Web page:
Here at MCN we get the chance to ride a lot of crisp new bikes fresh from the manufacturer, so in comparison my Hornet seems a bit old and tired. For that reason my mission for this year is to get it feeling sharp again.
The first thing that needed attention was the chain and sprockets. Due to regular use and irregular care, the chain was shamefully stretched and the sprockets were worn. I replaced them with a new Tsubaki set from B&C Express for £89.98 (+ VAT) and the bike was transformed. More power to the rear wheel, smoother gear changes and a much tighter feel at the twist grip. I’ve promised myself I’ll keep the chain tight and oiled this time.
Next up was the tyres. I had some Michelin Pilot Road 2 tyres on it and they were perfect for my needs. They’re sports touring tyres with a dual compound structure – harder rubber in the middle for longer life, softer rubber on the edges for more grip. The result is tyres that lasted me close to 7,000 miles while still being confidence-inspiring enough to let me drag the pegs on track days.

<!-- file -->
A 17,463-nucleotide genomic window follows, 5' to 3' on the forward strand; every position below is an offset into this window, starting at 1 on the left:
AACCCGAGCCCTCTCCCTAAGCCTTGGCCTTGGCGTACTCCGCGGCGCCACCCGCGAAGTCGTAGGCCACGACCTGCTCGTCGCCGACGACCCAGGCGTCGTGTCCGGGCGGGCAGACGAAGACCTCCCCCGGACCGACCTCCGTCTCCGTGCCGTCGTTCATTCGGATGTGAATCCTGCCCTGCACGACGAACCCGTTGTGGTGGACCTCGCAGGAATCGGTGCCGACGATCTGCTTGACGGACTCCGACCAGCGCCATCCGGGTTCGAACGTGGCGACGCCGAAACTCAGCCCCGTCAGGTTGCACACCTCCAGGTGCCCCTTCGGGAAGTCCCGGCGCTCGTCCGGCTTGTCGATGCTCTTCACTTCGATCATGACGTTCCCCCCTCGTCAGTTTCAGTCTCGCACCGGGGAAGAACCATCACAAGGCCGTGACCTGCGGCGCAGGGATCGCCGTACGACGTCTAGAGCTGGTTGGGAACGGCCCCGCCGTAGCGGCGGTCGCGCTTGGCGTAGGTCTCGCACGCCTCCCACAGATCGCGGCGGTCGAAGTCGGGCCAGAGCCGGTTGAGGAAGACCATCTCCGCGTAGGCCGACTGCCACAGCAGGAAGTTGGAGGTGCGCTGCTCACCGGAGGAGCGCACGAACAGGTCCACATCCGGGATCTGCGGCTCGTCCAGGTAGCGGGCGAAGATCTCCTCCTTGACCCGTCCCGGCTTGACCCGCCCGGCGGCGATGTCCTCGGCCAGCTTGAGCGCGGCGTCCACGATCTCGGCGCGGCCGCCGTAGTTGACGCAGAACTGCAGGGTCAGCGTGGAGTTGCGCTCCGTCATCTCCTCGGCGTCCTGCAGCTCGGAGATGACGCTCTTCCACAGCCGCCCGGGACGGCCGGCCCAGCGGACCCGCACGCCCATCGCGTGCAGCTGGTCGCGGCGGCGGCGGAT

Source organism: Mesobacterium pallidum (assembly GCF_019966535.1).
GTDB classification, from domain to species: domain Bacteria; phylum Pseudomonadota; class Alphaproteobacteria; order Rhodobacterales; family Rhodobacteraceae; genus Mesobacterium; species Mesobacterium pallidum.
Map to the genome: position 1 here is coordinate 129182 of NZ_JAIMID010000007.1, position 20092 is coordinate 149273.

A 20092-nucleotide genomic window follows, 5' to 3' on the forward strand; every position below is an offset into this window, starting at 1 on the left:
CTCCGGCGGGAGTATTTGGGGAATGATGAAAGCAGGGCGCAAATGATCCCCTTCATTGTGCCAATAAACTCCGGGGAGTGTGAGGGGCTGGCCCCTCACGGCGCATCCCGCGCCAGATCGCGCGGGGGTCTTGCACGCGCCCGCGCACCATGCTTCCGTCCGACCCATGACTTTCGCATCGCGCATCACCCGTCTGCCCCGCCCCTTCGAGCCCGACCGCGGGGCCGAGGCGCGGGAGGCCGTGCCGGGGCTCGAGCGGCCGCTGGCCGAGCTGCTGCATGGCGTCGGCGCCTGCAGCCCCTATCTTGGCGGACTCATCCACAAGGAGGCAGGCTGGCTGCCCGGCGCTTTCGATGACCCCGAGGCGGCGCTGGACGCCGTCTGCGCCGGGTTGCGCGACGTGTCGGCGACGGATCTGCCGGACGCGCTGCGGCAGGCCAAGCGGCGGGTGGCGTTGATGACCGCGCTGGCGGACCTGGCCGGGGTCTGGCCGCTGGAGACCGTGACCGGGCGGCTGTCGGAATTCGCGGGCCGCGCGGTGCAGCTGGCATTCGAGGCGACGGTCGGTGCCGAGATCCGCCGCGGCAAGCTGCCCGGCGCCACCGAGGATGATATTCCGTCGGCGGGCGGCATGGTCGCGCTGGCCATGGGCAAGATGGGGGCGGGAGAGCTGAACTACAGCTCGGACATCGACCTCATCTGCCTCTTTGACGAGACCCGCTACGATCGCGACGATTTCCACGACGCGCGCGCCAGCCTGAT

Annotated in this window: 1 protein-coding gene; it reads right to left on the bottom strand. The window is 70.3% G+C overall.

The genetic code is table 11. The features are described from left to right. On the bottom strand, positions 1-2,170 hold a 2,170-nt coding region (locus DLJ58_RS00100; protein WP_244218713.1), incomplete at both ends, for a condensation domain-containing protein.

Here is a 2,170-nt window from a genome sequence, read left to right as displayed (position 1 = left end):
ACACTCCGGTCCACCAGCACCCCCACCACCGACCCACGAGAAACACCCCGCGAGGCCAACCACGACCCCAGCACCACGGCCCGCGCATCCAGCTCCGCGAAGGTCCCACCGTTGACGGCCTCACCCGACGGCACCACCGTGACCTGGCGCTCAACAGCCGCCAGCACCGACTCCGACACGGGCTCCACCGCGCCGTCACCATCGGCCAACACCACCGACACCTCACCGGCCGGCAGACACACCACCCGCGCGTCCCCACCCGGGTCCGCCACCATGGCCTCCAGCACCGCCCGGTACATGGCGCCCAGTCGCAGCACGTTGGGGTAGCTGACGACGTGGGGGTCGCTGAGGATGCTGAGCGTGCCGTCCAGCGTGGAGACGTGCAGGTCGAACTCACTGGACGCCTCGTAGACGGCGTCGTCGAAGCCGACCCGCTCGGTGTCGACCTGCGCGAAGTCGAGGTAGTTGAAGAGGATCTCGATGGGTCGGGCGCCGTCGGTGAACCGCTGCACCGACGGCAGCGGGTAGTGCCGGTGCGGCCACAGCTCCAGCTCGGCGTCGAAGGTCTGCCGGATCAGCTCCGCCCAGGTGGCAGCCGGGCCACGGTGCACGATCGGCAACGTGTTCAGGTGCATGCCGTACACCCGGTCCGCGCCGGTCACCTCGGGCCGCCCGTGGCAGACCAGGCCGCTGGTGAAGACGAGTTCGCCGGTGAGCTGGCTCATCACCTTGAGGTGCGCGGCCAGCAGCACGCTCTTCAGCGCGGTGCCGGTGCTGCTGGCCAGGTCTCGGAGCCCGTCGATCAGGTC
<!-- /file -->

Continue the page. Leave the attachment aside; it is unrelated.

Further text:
But the Michelins were worn close to the legal limit and I fancied a change, so I replaced them with some Pirelli Angel STs – the Dan Brown ones with Angels and Demons in the tread. They start out with a halo-ringed angel pattern and after about 600 miles this is worn away to reveal a horned and tailed demon. It’s a bit gimmicky, but I like it. I’m still scrubbing them in so I haven’t had chance to see the demon yet, but despite the bad combination of wet weather and shiny new tyres I haven’t had any moments.
These two simple changes have made a big difference but the bike isn’t quite at the crate-fresh stage yet. I’m unskilled in the black art of motorcycle suspension but I know enough to realise that the shock is well past its best after nearly 23,000 miles. Plus up at the front end the forks were too soft even when new and the brakes lack bite, despite tasty goodridge hoses. In an ideal world I’d fit shiny gold Ohlins front and back and drool-worthy Brembo from disc to master cylinder, but unfortunately I’ll probably have to think of a more wallet-friendly solution…
Honda Hornet 600 (2005)
Value now: £2,100
Kerb weight: 179kg
Info: www.bandcexpress.co.uk and www.pirelli.co.uk
PROS: New tyres + new final drive kit = new bike (nearly).
CONS: Too many two-up touring miles and bumpy back roads have left the Hornet’s suspension struggling.
VERDICT SO FAR: Feels a lot fresher than it did, but it still needs work.
Staff bike blogs | Honda Hornet blog